The performance begins with a surprise. The Greek-American actor playing Che is being replaced for the night by Corey Mosello, who has an Italian surname but who could be Latino. As you contemplate the understudy’s nationality, you might remember your Latin American studies class years back, and Argentina’s complicated history. This country sets itself apart by maintaining the strongest social ties in the region to its European colonizers. Argentina identifies strongly with Italy, and Mosello’s apparently Italian features would not seem at all out of place on the streets of Buenos Aires.
Argentina’s European roots shows how complicated the definition of Latino can be. A video recently went viral of a confrontation between a food cart owner and a man in a hurry in Los Angeles. A dispute erupted between the two, and the man in a hurry toppled the food court in anger. Both spoke Spanish, and the darker-skinned food cart owner called the fairer-skinned one a racist. The man in the hurry spat back something to the effect of “Racist? I’m Argentine.”
That tension is evident in the story on stage of the rise to power of Eva Peron, the unconventional first lady of Argentina and the best political weapon of her populist husband, President Juan Peron. It quickly becomes evident that the political struggle in this story has been, perhaps unfairly, boiled down to a class struggle between the peasants and the bourgeois of Argentina. You think again that there are Latinos in the cast, but they are not the leads, and you wonder what they think of the casting.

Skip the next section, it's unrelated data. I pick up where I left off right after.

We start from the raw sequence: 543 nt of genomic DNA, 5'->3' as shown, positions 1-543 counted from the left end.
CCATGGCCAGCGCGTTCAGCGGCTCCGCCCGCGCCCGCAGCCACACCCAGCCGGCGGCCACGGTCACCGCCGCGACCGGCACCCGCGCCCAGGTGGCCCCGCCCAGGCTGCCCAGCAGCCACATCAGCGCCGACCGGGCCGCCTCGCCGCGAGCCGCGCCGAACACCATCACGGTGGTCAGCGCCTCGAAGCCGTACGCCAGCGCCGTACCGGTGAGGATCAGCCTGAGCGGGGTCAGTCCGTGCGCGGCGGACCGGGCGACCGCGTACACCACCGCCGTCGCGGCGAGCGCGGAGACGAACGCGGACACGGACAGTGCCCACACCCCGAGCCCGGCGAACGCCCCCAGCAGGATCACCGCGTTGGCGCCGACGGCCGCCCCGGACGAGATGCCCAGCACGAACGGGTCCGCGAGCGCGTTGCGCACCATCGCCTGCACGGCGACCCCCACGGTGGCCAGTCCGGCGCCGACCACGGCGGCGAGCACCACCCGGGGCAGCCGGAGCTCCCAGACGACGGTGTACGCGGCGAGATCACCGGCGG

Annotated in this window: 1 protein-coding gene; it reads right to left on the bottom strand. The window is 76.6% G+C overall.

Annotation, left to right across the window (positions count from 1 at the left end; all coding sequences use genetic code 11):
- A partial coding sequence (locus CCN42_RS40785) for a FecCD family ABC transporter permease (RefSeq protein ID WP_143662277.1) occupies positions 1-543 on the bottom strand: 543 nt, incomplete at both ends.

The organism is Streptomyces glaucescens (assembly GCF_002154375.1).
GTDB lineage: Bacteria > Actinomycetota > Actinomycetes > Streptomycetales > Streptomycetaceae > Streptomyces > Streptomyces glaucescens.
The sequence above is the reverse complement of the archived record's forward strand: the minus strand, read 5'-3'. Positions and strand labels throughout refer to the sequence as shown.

This is your thought process throughout the play. You try and concentrate on the art being portrayed on stage before you, and how it connects with life, but the more you do so, the less you can focus on the theatrical moment. And you realize the fundamental error of those who put this show together – this casting might have been uncontested in past decades, but it is distractingly tone-deaf in the post-Obama era, when there is a culture war afoot for the racial identity of our country.
Queen’s Addendum: So called “color-blind” casting, when used to cast white people in roles depicting People of Color (POC), erases the experiences of POCs. It negates their identities as if superfluous to the white experience. White people choosing not to “see color” blatantly enact the racism such policies originally intended to reverse. Rather than whitewashing theatre, use such “color blind casting” to cast POCs in traditionally white roles. If there aren’t enough POCs in the audition pool to cast in your show, pick another white-centric production. It’s not as if there aren’t millions to choose from. – KD
We elected a thin-skinned Nazi to the office of the President who is turning our “democracy” into a fascist, totalitarian oligarchy dominated by the 1%. Trump is a monster. His policies, when he names them, are destructive. His narcissistic behavior is more so.
Congressional “negotiators” released a spending bill that saves the National Endowment for the Arts, the National Endowment for Humanities, and National Public Radio until September at which time, the President and his impotent cronies may still cut arts funding. It is ever important to remain vigilant. And, for the love of all that’s sacred, keep creating. If you need help, ask for it. Our existence is our resistance. May the force be with you. – KD
TCG has a list of things you can do to help.